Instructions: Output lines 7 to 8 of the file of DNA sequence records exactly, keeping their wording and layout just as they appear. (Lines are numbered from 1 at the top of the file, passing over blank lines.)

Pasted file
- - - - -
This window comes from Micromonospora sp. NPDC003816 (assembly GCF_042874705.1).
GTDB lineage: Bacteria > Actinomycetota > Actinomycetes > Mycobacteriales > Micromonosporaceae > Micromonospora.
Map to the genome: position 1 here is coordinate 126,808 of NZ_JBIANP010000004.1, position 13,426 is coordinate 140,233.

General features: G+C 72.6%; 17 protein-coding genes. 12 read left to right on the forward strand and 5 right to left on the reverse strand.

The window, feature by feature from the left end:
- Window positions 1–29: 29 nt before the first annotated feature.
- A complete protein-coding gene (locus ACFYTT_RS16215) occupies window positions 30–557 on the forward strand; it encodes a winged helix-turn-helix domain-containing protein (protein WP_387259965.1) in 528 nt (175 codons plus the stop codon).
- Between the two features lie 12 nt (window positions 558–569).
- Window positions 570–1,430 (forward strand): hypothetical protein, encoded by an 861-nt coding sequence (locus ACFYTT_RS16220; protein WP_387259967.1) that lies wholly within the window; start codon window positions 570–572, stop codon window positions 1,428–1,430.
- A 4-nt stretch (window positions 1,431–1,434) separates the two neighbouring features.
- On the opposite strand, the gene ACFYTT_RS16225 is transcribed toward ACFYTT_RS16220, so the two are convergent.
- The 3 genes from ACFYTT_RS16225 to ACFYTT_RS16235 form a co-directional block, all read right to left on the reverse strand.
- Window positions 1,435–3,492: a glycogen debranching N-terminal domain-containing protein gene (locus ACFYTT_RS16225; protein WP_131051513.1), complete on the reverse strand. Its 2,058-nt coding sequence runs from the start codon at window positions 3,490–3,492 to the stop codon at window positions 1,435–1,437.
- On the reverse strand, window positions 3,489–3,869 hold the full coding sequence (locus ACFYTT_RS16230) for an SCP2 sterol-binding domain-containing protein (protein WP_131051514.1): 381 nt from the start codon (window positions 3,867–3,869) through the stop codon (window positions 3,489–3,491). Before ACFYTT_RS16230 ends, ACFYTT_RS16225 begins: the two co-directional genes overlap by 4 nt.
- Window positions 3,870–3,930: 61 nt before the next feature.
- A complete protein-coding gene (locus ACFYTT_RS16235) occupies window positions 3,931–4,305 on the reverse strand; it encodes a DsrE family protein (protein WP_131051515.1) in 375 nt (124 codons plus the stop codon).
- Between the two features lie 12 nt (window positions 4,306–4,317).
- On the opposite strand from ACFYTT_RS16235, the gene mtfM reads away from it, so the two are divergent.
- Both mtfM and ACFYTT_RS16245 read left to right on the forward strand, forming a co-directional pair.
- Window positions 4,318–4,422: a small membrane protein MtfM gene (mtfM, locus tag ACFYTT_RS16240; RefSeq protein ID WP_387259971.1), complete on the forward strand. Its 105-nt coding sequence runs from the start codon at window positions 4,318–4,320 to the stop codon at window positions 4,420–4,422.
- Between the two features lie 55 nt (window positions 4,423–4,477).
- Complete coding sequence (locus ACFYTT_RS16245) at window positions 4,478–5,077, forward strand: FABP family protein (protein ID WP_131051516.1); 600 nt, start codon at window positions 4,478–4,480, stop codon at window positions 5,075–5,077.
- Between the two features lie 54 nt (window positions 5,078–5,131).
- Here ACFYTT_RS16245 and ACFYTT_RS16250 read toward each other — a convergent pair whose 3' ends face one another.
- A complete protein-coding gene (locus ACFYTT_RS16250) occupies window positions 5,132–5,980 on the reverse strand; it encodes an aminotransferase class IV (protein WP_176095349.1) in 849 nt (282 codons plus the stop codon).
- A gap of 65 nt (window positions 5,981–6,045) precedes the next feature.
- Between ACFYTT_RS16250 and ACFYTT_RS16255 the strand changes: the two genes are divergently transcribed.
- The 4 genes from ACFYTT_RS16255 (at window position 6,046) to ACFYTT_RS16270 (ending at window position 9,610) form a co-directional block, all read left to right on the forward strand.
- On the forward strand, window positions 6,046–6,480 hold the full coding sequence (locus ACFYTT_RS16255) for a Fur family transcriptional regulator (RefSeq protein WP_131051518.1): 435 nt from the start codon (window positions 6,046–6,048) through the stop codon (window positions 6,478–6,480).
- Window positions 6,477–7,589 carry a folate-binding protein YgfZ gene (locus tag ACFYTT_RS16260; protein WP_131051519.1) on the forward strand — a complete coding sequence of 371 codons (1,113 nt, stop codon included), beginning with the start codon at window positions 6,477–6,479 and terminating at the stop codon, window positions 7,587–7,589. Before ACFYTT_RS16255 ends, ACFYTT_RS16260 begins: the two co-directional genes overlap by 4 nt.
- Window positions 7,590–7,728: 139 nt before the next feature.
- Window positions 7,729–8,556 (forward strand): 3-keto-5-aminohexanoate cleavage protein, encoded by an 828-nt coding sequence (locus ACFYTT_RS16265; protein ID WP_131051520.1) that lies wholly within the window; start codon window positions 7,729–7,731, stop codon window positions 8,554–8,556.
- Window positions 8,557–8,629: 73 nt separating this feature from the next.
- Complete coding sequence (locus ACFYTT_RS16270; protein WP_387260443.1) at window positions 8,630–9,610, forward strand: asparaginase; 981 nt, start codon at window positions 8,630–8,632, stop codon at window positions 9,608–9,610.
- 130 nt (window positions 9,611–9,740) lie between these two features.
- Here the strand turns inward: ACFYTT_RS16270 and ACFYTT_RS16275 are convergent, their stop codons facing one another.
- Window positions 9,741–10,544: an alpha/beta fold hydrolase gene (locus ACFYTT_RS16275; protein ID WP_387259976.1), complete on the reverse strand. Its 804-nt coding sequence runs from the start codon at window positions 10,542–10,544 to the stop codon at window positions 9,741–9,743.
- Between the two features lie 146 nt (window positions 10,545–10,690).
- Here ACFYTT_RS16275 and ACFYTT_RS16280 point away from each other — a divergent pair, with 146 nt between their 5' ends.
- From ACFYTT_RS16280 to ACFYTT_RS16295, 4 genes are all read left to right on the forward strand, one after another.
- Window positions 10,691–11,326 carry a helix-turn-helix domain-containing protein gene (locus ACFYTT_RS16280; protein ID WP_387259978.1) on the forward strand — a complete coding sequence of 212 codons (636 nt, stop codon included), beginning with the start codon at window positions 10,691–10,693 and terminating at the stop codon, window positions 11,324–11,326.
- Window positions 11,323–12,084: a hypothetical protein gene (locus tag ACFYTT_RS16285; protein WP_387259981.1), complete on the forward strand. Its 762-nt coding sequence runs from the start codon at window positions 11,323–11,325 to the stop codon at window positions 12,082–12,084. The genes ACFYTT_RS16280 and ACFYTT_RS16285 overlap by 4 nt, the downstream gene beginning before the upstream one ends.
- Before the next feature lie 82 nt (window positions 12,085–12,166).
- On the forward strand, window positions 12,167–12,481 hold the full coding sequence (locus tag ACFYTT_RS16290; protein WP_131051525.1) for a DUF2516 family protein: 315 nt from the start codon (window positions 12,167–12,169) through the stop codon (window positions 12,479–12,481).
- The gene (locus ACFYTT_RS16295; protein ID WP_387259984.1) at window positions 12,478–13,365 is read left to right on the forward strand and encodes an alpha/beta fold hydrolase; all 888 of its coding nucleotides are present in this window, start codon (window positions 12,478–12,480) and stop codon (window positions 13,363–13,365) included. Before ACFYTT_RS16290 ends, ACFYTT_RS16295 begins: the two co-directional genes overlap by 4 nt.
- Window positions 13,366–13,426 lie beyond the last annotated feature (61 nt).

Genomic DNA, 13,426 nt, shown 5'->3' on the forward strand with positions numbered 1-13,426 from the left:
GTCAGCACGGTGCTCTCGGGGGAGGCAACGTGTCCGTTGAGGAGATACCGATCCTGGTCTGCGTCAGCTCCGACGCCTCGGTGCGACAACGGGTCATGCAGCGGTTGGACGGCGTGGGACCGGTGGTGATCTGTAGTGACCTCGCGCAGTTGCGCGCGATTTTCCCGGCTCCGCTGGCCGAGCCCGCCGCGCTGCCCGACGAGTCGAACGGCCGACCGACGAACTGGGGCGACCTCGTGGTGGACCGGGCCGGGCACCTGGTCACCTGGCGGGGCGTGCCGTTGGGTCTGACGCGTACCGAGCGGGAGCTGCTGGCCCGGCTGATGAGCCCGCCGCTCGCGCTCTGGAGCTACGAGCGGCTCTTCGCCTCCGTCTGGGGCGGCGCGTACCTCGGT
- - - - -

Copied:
- A complete protein-coding gene (locus ACFYTT_RS16215) occupies window positions 30–557 on the forward strand; it encodes a winged helix-turn-helix domain-containing protein (protein WP_387259965.1) in 528 nt (175 codons plus the stop codon).
- Between the two features lie 12 nt (window positions 558–569).